Measure 37 suits head to court

Now, almost four months after its passage, Measure 37 lawsuits are barreling into Oregon’s courts. To date, approximately 220 requests have been filed statewide, including nine in Multnomah County.

On Nov. 2, 2004, Oregonians passed Measure 37, requiring the state to compensate land owners for property value lost as a result of zoning or environmental restrictions.

Although the final cost of the measure cannot be determined, the Oregon Attorney General’s office projects at least $344 million in court costs and administration, with settlement payouts to be added to that total. In Multnomah County alone, individual settlement requests vary from $55,000 to $1 million.

As to where the money will come from, no one seems to know.

"With no provision to fund the outcomes of this measure, other government programs are sure to suffer," a Portland City Hall employee said, speaking on terms of anonymity.

Opponents worry that since state and local budgets don’t have the funds to pay off the landowners in accordance with the measure, the state will simply drop or ignore the relevant land use restrictions.

"We’ve been advised by our Attorney General that we can explain what Measure 37 says and interpret its language, but we can’t give our personal opinions on its impact," said Meg Fernekees, Portland field representative for the Department of Land Conservation Development, when asked about the potential impact of the measure.

Proponents see Measure 37 as a means to fairly compensate landowners for financial loss resulting from state-imposed regulations.

"Make no mistake. This is a monumental victory not only for victims of property rights abuses in Oregon, but around the country," said Peyton Knight, executive director for the American Policy Center, a think tank headquartered in Warrenton, Va. "Measure 37 is a model for every state. It is a long overdue justice whose time has come."

Opponents believe that the measure is a thinly veiled way to undercut state land use planning laws and circumvent decades of growth boundaries and environmental regulations. Those who stand to benefit most from the measure’s passage include timber and land developers, who could sidestep all environmental regulation on land bought decades ago.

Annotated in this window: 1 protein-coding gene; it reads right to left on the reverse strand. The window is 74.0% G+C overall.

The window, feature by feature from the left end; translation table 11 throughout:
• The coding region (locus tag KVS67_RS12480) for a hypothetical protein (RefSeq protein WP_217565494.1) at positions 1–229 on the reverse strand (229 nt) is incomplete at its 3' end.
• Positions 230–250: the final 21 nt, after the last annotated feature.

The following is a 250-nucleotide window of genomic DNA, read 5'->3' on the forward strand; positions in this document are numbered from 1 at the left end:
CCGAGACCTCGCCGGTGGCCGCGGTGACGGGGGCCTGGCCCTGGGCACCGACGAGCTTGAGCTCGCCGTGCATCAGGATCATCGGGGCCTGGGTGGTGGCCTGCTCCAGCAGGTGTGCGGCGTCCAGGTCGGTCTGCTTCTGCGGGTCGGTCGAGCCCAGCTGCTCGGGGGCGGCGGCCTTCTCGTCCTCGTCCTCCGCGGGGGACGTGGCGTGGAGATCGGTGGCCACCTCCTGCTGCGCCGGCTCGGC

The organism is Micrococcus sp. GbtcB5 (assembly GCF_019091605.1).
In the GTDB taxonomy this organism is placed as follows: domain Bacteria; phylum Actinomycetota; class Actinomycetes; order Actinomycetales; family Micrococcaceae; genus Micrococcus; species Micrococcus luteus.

A land use watchdog group, 1000 Friends of Oregon, calls Measure 37 an outrageous assault on communities, farms and forests, and an unfounded mandate with a single goal: to roll back decades of land use protections.

1000 Friends has filed a constitutional challenge to Measure 37, arguing that it violates the Oregon Constitution by treating landowners differently under the same laws.

"Eco-extremists such as 1000 Friends of Oregon, a group whose sole mission is to convince the government to steal the rights of others, are shaking in their Birkenstocks," Peyton said.

In pre-Measure 37 days, Oregon was a national leader in slowing urban sprawl and protecting natural lands and farmlands, setting limits on how land was purchased and developed.

In 1969, during the governorship of Tom McCall, Oregon Senate Bill 100 created the Land Conservation and Development Commission. Guided by a board of citizen volunteers, the commission has since developed comprehensive long-range land use plans that have preserved forests, farmlands and other natural resources, while protecting Oregon’s coastline and helping cities maintain sustainable growth.

Measure 37 opponents predict that post-37 Oregon will become a quagmire of land-use regulation, with even adjacent pieces of land treated inconsistently.

Some fear that the measure might be stretched to apply to in-city zoning regulations, creating dangerous instability in local real estate markets, where the worth of property is based on projected future value.

Property owners seeking compensation under Measure 37 have two years to file with the appropriate city, county, state or district office.

For valid claims, the filed-on agency has 180 days to take one of two actions: either pay the property owner an amount equal to the lost value, or modify or eliminate the regulation of the property.

Individual governments are allowed to set their own procedures for evaluating compensation requests, as long as the 180-day guideline is met. The City of Portland’s web page,, allows the public to track the outcomes of Measure 37 filings in Multnomah County.